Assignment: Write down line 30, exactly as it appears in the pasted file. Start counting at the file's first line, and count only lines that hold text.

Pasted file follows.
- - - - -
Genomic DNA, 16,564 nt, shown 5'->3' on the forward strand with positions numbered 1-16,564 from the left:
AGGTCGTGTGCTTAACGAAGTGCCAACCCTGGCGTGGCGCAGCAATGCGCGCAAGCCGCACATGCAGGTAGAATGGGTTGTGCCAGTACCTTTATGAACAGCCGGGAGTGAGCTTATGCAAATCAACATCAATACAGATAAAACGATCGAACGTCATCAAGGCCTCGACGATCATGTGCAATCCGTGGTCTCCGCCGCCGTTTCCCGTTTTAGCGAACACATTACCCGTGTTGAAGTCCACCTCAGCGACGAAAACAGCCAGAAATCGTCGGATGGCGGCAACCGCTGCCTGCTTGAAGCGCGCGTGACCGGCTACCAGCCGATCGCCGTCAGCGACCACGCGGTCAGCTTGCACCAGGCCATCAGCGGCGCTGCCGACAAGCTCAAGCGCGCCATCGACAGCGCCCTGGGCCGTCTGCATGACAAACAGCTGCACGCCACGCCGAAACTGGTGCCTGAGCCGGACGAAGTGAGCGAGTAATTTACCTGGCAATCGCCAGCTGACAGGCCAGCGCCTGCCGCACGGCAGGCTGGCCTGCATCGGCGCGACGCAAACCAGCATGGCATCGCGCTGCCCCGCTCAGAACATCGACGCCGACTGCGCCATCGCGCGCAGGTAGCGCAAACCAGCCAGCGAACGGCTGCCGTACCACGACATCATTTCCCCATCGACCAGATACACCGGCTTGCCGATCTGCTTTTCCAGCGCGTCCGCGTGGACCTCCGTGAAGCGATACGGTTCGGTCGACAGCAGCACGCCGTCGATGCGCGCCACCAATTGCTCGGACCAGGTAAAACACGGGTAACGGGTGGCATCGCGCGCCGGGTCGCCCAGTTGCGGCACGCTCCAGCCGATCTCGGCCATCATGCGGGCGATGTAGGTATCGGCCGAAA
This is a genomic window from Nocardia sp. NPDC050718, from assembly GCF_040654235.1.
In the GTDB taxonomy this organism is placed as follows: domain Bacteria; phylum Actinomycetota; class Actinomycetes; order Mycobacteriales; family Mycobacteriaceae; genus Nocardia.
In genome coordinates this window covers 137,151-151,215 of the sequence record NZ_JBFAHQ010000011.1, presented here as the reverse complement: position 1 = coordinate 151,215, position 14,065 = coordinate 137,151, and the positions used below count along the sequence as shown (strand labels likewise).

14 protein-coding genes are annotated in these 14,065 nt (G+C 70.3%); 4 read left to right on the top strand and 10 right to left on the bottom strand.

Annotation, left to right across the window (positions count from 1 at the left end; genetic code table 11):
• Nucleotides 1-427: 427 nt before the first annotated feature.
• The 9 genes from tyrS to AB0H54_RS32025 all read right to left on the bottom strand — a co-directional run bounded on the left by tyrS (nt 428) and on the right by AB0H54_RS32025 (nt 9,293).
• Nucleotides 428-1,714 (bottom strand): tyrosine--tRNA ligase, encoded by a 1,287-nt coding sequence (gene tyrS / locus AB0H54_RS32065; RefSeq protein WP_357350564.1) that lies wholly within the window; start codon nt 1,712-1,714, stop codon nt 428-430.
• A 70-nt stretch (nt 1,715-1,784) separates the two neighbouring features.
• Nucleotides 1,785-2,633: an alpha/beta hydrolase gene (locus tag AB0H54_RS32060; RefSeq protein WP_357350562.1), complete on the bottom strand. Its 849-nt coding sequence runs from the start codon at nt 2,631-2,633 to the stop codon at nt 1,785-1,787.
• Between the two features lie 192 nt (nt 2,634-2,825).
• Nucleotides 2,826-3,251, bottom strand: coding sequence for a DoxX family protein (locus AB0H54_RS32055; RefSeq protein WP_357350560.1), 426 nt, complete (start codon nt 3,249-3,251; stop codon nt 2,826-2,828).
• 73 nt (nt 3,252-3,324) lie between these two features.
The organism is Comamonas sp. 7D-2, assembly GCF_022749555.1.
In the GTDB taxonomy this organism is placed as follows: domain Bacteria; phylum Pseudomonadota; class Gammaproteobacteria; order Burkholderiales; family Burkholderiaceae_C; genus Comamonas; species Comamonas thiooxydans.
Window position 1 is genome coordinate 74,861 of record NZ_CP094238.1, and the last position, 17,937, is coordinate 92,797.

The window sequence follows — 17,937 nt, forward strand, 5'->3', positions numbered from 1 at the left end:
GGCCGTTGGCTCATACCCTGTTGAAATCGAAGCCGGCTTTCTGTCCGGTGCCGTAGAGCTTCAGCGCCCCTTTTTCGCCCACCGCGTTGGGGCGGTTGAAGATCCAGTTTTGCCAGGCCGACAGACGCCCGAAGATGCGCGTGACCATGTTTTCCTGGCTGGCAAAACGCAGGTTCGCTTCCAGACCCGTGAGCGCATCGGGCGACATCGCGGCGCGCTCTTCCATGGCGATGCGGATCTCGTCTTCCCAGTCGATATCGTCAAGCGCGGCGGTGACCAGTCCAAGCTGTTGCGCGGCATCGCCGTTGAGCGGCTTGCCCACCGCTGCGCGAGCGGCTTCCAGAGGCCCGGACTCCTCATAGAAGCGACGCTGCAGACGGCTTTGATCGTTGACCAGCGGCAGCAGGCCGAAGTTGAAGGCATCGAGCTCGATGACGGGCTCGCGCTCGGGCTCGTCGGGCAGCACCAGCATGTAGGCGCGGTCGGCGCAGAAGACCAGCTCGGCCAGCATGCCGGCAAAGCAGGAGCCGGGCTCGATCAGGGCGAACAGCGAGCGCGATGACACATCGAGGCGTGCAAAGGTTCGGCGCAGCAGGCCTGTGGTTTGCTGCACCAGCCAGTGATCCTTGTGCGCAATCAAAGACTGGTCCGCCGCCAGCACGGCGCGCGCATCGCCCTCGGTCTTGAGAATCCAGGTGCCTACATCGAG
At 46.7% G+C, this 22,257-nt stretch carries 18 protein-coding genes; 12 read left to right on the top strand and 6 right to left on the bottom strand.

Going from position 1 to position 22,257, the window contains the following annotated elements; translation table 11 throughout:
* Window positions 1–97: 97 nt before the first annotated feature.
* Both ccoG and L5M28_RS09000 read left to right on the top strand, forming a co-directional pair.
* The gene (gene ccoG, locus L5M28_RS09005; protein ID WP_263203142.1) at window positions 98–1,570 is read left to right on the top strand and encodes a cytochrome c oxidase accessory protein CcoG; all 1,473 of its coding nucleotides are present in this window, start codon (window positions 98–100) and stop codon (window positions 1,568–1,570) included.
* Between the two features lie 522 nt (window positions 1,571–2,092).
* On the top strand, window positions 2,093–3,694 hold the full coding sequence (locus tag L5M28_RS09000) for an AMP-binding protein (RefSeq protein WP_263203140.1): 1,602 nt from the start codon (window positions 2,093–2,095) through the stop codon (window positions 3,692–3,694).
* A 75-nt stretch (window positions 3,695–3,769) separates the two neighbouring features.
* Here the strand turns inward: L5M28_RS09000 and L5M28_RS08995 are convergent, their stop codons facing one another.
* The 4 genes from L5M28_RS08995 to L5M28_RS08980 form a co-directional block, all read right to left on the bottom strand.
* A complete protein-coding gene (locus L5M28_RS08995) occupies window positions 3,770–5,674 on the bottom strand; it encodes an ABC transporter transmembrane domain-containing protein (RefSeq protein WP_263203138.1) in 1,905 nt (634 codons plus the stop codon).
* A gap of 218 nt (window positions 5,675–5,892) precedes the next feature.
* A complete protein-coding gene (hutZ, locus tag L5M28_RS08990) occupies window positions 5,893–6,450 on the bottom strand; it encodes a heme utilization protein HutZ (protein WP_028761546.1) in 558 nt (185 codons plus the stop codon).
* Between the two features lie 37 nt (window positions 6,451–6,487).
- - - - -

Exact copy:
* The 4 genes from L5M28_RS08995 to L5M28_RS08980 form a co-directional block, all read right to left on the bottom strand.